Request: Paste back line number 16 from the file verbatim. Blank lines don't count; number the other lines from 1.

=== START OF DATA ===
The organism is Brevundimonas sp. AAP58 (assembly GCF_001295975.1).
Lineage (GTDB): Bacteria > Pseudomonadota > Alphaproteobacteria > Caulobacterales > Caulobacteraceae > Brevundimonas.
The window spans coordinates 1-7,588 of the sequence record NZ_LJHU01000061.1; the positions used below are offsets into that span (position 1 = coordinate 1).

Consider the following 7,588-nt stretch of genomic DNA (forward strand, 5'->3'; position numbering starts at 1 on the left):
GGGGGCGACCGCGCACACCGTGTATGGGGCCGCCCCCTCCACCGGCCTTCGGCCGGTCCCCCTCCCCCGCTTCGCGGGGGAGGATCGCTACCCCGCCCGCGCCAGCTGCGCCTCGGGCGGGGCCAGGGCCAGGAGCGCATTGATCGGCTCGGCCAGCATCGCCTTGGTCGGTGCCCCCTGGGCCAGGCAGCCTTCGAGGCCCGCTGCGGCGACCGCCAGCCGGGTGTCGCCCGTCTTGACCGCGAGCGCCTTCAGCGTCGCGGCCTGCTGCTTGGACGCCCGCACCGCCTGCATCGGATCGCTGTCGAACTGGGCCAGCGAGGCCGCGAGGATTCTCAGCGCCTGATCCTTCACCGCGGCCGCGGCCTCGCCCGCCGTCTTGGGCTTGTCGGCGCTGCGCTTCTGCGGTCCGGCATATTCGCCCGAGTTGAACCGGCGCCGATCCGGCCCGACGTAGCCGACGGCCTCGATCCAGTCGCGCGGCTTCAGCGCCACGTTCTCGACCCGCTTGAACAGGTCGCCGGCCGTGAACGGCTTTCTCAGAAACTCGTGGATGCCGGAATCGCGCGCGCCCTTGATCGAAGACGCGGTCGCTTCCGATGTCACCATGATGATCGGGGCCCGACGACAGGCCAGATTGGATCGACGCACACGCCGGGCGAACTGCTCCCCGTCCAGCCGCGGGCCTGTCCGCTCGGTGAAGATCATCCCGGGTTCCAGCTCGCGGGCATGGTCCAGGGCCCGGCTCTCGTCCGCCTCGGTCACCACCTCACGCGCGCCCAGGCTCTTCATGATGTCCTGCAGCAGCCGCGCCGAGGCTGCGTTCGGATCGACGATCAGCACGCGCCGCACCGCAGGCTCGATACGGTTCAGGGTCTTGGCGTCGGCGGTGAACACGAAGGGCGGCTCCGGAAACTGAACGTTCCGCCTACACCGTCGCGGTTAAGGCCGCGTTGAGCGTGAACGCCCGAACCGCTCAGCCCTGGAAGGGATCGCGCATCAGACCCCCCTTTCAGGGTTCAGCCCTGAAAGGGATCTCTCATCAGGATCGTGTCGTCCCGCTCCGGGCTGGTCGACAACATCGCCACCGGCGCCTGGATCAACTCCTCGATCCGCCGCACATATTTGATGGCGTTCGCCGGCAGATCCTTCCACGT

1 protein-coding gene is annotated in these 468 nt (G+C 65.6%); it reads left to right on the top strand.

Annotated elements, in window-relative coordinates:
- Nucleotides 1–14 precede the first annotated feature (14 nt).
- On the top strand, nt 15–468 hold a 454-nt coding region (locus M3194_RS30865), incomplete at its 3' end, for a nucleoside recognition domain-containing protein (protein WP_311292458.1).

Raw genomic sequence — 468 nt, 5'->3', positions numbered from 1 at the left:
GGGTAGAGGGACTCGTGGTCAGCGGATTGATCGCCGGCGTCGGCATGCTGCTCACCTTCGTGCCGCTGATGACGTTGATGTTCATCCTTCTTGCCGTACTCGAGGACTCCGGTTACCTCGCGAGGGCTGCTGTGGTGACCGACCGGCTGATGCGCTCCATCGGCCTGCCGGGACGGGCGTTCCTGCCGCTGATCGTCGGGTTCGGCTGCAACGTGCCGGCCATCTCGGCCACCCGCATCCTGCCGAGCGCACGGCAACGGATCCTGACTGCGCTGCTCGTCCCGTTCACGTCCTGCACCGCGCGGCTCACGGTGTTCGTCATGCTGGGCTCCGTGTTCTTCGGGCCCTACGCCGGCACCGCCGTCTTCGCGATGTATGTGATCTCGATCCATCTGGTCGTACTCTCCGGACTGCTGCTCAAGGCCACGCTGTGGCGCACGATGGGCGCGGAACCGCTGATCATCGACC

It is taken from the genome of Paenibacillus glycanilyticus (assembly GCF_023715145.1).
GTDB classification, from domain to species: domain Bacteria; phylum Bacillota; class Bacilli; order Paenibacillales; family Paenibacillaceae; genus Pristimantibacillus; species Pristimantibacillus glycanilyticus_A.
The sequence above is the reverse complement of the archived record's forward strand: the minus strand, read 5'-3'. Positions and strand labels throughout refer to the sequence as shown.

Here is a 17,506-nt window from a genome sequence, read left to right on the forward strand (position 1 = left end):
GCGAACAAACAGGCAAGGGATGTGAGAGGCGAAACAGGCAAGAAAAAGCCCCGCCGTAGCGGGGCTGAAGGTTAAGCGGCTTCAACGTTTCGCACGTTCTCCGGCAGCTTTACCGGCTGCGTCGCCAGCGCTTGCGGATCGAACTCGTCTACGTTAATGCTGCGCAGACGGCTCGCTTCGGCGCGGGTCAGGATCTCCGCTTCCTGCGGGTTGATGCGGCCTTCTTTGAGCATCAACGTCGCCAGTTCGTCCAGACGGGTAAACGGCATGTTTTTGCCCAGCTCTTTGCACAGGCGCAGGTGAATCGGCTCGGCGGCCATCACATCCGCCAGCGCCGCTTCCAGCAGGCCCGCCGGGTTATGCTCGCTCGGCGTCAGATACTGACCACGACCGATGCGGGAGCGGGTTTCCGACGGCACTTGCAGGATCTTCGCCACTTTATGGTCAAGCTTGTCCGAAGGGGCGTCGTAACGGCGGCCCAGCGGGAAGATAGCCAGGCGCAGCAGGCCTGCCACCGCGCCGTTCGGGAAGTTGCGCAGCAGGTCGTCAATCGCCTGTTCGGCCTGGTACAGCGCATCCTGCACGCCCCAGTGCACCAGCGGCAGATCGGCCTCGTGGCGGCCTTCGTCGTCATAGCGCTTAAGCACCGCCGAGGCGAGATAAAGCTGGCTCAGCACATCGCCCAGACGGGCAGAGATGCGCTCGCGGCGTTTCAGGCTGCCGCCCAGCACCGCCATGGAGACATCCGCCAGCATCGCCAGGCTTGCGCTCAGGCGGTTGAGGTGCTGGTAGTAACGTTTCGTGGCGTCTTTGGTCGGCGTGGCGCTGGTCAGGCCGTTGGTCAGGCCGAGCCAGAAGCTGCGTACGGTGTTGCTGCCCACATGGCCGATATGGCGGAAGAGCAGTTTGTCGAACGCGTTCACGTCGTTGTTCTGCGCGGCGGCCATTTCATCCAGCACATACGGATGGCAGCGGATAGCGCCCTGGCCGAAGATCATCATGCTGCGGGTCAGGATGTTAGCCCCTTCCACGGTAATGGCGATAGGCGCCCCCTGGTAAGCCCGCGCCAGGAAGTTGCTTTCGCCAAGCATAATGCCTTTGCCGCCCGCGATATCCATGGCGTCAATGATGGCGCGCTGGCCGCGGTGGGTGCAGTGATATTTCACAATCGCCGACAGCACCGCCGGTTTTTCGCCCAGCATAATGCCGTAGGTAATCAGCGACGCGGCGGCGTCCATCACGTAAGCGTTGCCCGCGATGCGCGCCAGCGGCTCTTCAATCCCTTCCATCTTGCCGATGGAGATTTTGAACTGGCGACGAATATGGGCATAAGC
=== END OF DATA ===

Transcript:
GCGAACAAACAGGCAAGGGATGTGAGAGGCGAAACAGGCAAGAAAAAGCCCCGCCGTAGCGGGGCTGAAGGTTAAGCGGCTTCAACGTTTCGCACGTTCTCCGGCAGCTTTACCGGCTGCGTCGCCAGCGCTTGCGGATCGAACTCGTCTACGTTAATGCTGCGCAGACGGCTCGCTTCGGCGCGGGTCAGGATCTCCGCTTCCTGCGGGTTGATGCGGCCTTCTTTGAGCATCAACGTCGCCAGTTCGTCCAGACGGGTAAACGGCATGTTTTTGCCCAGCTCTTTGCACAGGCGCAGGTGAATCGGCTCGGCGGCCATCACATCCGCCAGCGCCGCTTCCAGCAGGCCCGCCGGGTTATGCTCGCTCGGCGTCAGATACTGACCACGACCGATGCGGGAGCGGGTTTCCGACGGCACTTGCAGGATCTTCGCCACTTTATGGTCAAGCTTGTCCGAAGGGGCGTCGTAACGGCGGCCCAGCGGGAAGATAGCCAGGCGCAGCAGGCCTGCCACCGCGCCGTTCGGGAAGTTGCGCAGCAGGTCGTCAATCGCCTGTTCGGCCTGGTACAGCGCATCCTGCACGCCCCAGTGCACCAGCGGCAGATCGGCCTCGTGGCGGCCTTCGTCGTCATAGCGCTTAAGCACCGCCGAGGCGAGATAAAGCTGGCTCAGCACATCGCCCAGACGGGCAGAGATGCGCTCGCGGCGTTTCAGGCTGCCGCCCAGCACCGCCATGGAGACATCCGCCAGCATCGCCAGGCTTGCGCTCAGGCGGTTGAGGTGCTGGTAGTAACGTTTCGTGGCGTCTTTGGTCGGCGTGGCGCTGGTCAGGCCGTTGGTCAGGCCGAGCCAGAAGCTGCGTACGGTGTTGCTGCCCACATGGCCGATATGGCGGAAGAGCAGTTTGTCGAACGCGTTCACGTCGTTGTTCTGCGCGGCGGCCATTTCATCCAGCACATACGGATGGCAGCGGATAGCGCCCTGGCCGAAGATCATCATGCTGCGGGTCAGGATGTTAGCCCCTTCCACGGTAATGGCGATAGGCGCCCCCTGGTAAGCCCGCGCCAGGAAGTTGCTTTCGCCAAGCATAATGCCTTTGCCGCCCGCGATATCCATGGCGTCAATGATGGCGCGCTGGCCGCGGTGGGTGCAGTGATATTTCACAATCGCCGACAGCACCGCCGGTTTTTCGCCCAGCATAATGCCGTAGGTAATCAGCGACGCGGCGGCGTCCATCACGTAAGCGTTGCCCGCGATGCGCGCCAGCGGCTCTTCAATCCCTTCCATCTTGCCGATGGAGATTTTGAACTGGCGACGAATATGGGCATAAGC